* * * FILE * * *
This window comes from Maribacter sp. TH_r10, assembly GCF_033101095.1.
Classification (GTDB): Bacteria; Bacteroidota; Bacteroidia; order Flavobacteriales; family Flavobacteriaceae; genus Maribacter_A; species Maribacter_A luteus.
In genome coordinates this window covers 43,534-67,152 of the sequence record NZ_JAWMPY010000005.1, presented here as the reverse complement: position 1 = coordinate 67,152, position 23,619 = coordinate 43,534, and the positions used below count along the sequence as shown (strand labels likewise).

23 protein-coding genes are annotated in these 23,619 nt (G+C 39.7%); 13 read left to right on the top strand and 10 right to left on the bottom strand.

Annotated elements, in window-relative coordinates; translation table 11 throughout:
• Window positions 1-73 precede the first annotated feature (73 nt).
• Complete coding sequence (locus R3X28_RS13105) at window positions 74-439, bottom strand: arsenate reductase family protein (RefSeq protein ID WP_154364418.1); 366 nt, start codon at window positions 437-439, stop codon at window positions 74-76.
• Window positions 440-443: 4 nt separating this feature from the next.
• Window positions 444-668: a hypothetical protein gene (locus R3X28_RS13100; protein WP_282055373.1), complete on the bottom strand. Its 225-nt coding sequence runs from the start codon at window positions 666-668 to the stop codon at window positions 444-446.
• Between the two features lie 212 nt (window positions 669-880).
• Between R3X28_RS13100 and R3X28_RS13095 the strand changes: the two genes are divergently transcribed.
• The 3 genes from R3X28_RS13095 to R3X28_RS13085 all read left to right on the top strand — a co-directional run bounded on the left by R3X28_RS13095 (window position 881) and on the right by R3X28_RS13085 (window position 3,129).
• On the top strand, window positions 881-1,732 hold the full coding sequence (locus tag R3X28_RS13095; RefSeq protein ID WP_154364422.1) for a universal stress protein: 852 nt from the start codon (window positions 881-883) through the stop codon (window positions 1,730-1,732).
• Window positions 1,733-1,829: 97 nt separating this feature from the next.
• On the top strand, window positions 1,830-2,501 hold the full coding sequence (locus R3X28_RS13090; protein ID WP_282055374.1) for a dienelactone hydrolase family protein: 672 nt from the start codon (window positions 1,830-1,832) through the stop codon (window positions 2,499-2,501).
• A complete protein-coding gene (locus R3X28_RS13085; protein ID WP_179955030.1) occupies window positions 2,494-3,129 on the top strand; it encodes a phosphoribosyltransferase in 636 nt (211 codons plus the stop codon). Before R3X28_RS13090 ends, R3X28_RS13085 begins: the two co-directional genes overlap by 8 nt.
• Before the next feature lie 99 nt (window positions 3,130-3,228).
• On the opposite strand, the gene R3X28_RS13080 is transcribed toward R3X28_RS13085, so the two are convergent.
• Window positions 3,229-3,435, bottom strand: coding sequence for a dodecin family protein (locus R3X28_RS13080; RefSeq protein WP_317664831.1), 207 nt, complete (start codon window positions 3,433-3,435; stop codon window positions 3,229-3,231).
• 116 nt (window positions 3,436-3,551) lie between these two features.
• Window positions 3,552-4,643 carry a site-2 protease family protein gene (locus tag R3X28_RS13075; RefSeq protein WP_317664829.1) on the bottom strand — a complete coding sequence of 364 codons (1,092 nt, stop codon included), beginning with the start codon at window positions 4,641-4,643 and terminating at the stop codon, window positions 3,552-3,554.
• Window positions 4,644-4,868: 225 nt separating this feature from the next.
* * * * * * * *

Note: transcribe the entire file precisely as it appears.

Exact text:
This window comes from Maribacter sp. TH_r10, assembly GCF_033101095.1.
Classification (GTDB): Bacteria; Bacteroidota; Bacteroidia; order Flavobacteriales; family Flavobacteriaceae; genus Maribacter_A; species Maribacter_A luteus.
In genome coordinates this window covers 43,534-67,152 of the sequence record NZ_JAWMPY010000005.1, presented here as the reverse complement: position 1 = coordinate 67,152, position 23,619 = coordinate 43,534, and the positions used below count along the sequence as shown (strand labels likewise).

23 protein-coding genes are annotated in these 23,619 nt (G+C 39.7%); 13 read left to right on the top strand and 10 right to left on the bottom strand.

Annotated elements, in window-relative coordinates; translation table 11 throughout:
• Window positions 1-73 precede the first annotated feature (73 nt).
• Complete coding sequence (locus R3X28_RS13105) at window positions 74-439, bottom strand: arsenate reductase family protein (RefSeq protein ID WP_154364418.1); 366 nt, start codon at window positions 437-439, stop codon at window positions 74-76.
• Window positions 440-443: 4 nt separating this feature from the next.
• Window positions 444-668: a hypothetical protein gene (locus R3X28_RS13100; protein WP_282055373.1), complete on the bottom strand. Its 225-nt coding sequence runs from the start codon at window positions 666-668 to the stop codon at window positions 444-446.
• Between the two features lie 212 nt (window positions 669-880).
• Between R3X28_RS13100 and R3X28_RS13095 the strand changes: the two genes are divergently transcribed.
• The 3 genes from R3X28_RS13095 to R3X28_RS13085 all read left to right on the top strand — a co-directional run bounded on the left by R3X28_RS13095 (window position 881) and on the right by R3X28_RS13085 (window position 3,129).
• On the top strand, window positions 881-1,732 hold the full coding sequence (locus tag R3X28_RS13095; RefSeq protein ID WP_154364422.1) for a universal stress protein: 852 nt from the start codon (window positions 881-883) through the stop codon (window positions 1,730-1,732).
• Window positions 1,733-1,829: 97 nt separating this feature from the next.
• On the top strand, window positions 1,830-2,501 hold the full coding sequence (locus R3X28_RS13090; protein ID WP_282055374.1) for a dienelactone hydrolase family protein: 672 nt from the start codon (window positions 1,830-1,832) through the stop codon (window positions 2,499-2,501).
• A complete protein-coding gene (locus R3X28_RS13085; protein ID WP_179955030.1) occupies window positions 2,494-3,129 on the top strand; it encodes a phosphoribosyltransferase in 636 nt (211 codons plus the stop codon). Before R3X28_RS13090 ends, R3X28_RS13085 begins: the two co-directional genes overlap by 8 nt.
• Before the next feature lie 99 nt (window positions 3,130-3,228).
• On the opposite strand, the gene R3X28_RS13080 is transcribed toward R3X28_RS13085, so the two are convergent.
• Window positions 3,229-3,435, bottom strand: coding sequence for a dodecin family protein (locus R3X28_RS13080; RefSeq protein WP_317664831.1), 207 nt, complete (start codon window positions 3,433-3,435; stop codon window positions 3,229-3,231).
• 116 nt (window positions 3,436-3,551) lie between these two features.
• Window positions 3,552-4,643 carry a site-2 protease family protein gene (locus tag R3X28_RS13075; RefSeq protein WP_317664829.1) on the bottom strand — a complete coding sequence of 364 codons (1,092 nt, stop codon included), beginning with the start codon at window positions 4,641-4,643 and terminating at the stop codon, window positions 3,552-3,554.
• Window positions 4,644-4,868: 225 nt separating this feature from the next.